How to Securely Exchange Massive, Business-Critical Files

By Sandy Weil  |  Posted 2010-09-30

How to Securely Exchange Massive, Business-Critical Files

Today, organizations are grappling with how to move huge files between business units, geographically dispersed locations and external business partners. What once was a 15MB file is now a full gigabyte thanks to technological advances such as high-definition and multidimensional modeling.

Whether it's moving batch billing data between servers, sharing a three-dimensional (3-D) CAD file with an external product development consultant or e-mailing a video attachment to a colleague, moving massive files is an integral part of an organization's process.

The security struggle

Beyond simply getting the files where they need to go, companies must ensure that information is distributed securely. While the security buzzword of the year is undoubtedly "encryption," file transfer security requires more than just encryption. A holistic approach that takes authentication, authorization, confidentiality, availability, monitoring and securing "data at rest" into account is needed.

In fact, most organizations don't have the proper processes or technology in place to manage mission-critical file transfers. They rely on homegrown legacy solutions that often can't keep up with changing regulations and security standards, resulting in disparate and sometimes unsecure file exchanges. Organizations must control access and centrally manage all internal and external file transfers.

Considering the Options

Considering the options

Understanding that file transfer security is a critical component of a successful IT strategy is only the first step. It's also important to understand the different types of file transfer methods.

Physical methods

Physical methods such as media devices (for example, laptops, thumb drives, PDAs) and printed documents pose the greatest risk, as they can be easily lost or stolen. The security threat is proliferating as thousands of files can easily be stored on a 500MB USB drive. As these devices become ubiquitous, organizations need to account for the changing threats of moving physical files. Electronic file transfer can provide an audit trail and eliminate the "Where's my file?" confusion. While files moved virtually can be tracked easier than physical methods, this method can still be too problematic when trying to securely manage large amounts of data.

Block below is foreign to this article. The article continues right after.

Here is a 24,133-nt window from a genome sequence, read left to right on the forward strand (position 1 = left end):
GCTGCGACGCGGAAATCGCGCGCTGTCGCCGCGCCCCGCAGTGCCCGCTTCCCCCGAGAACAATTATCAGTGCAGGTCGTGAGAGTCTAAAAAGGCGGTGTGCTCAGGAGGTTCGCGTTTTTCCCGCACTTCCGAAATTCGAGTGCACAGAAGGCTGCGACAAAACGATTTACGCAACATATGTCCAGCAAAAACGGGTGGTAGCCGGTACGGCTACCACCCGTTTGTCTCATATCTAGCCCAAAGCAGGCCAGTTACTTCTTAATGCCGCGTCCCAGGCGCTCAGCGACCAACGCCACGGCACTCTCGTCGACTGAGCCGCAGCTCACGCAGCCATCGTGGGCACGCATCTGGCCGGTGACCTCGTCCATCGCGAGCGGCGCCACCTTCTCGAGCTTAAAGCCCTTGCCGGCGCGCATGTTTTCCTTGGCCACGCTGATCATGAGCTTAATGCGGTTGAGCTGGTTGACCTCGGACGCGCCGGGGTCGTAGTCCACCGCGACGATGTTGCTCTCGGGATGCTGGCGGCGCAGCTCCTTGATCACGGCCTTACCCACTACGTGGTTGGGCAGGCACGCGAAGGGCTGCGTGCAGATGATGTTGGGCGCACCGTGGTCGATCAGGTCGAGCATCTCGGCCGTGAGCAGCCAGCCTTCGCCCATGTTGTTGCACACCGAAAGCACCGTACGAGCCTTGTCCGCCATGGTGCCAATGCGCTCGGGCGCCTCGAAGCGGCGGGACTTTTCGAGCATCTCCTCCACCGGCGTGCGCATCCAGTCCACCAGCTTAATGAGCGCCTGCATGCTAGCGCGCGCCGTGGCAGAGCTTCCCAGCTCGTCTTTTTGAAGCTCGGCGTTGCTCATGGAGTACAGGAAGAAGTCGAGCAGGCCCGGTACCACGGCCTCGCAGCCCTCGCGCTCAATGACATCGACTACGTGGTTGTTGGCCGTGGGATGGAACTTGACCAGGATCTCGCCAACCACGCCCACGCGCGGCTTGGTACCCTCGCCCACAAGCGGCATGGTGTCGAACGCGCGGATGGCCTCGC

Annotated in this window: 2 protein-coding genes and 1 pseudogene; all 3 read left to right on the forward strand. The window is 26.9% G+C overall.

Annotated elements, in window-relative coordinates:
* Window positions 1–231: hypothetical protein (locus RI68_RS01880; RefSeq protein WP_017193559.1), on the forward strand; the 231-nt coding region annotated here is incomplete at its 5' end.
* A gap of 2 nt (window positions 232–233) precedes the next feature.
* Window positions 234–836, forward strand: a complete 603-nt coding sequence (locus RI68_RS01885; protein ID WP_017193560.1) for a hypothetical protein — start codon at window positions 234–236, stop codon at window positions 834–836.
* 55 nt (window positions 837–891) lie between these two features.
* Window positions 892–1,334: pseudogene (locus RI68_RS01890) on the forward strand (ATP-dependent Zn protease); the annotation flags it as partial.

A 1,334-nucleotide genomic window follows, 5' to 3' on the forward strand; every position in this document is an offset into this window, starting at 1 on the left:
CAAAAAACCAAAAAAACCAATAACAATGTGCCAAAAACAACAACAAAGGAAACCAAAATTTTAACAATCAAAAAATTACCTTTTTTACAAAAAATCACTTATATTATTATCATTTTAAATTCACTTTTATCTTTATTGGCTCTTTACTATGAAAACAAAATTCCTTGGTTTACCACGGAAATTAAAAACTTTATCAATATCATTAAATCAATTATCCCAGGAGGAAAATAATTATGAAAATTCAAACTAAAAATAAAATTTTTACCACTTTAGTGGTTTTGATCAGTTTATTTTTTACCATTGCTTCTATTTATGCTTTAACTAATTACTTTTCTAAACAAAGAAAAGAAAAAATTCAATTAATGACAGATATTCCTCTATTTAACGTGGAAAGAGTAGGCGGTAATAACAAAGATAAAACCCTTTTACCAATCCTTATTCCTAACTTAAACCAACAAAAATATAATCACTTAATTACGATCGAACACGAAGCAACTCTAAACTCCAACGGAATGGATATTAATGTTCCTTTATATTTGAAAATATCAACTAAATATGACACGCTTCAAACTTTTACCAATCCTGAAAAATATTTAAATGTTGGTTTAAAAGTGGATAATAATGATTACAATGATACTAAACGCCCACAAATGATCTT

E-mail attachments

E-mail attachments are not a viable option because there are too many size, space, security and control issues. Generally, HTTP Secure (HTTPS) encryption is used when sending attachments via e-mail but it's simple and easy to crack. In addition, the risks escalate if a user downloads files at a coffee shop using public Internet access; the minute it's downloaded, the file is now wide open. Similarly, if e-mail is accessed via unprotected home WiFi networks, files are put at incredible risk. While a quick e-mail attachment might seem like the easiest way for employees and partners to exchange files, it can be detrimental to the organization if the proper restrictions and security measures aren't in place.

FTP and Encrypted File Transfer


FTP can be an efficient way to move large files between servers or individuals. The protocol itself is proven and mature but often its implementation is the security issue. Many organizations built their FTP systems so long ago that they are horribly outdated and can't keep up with current security standards. FTP uses clear text to transfer files, regardless of whether or not those files contain sensitive information. Nowadays, organizations understand the need to focus more on data encryption and certification of the people receiving that data. Outdated FTP systems don't provide the on-the-fly adjustments, guaranteed delivery or error-handling needed to meet ever-changing needs.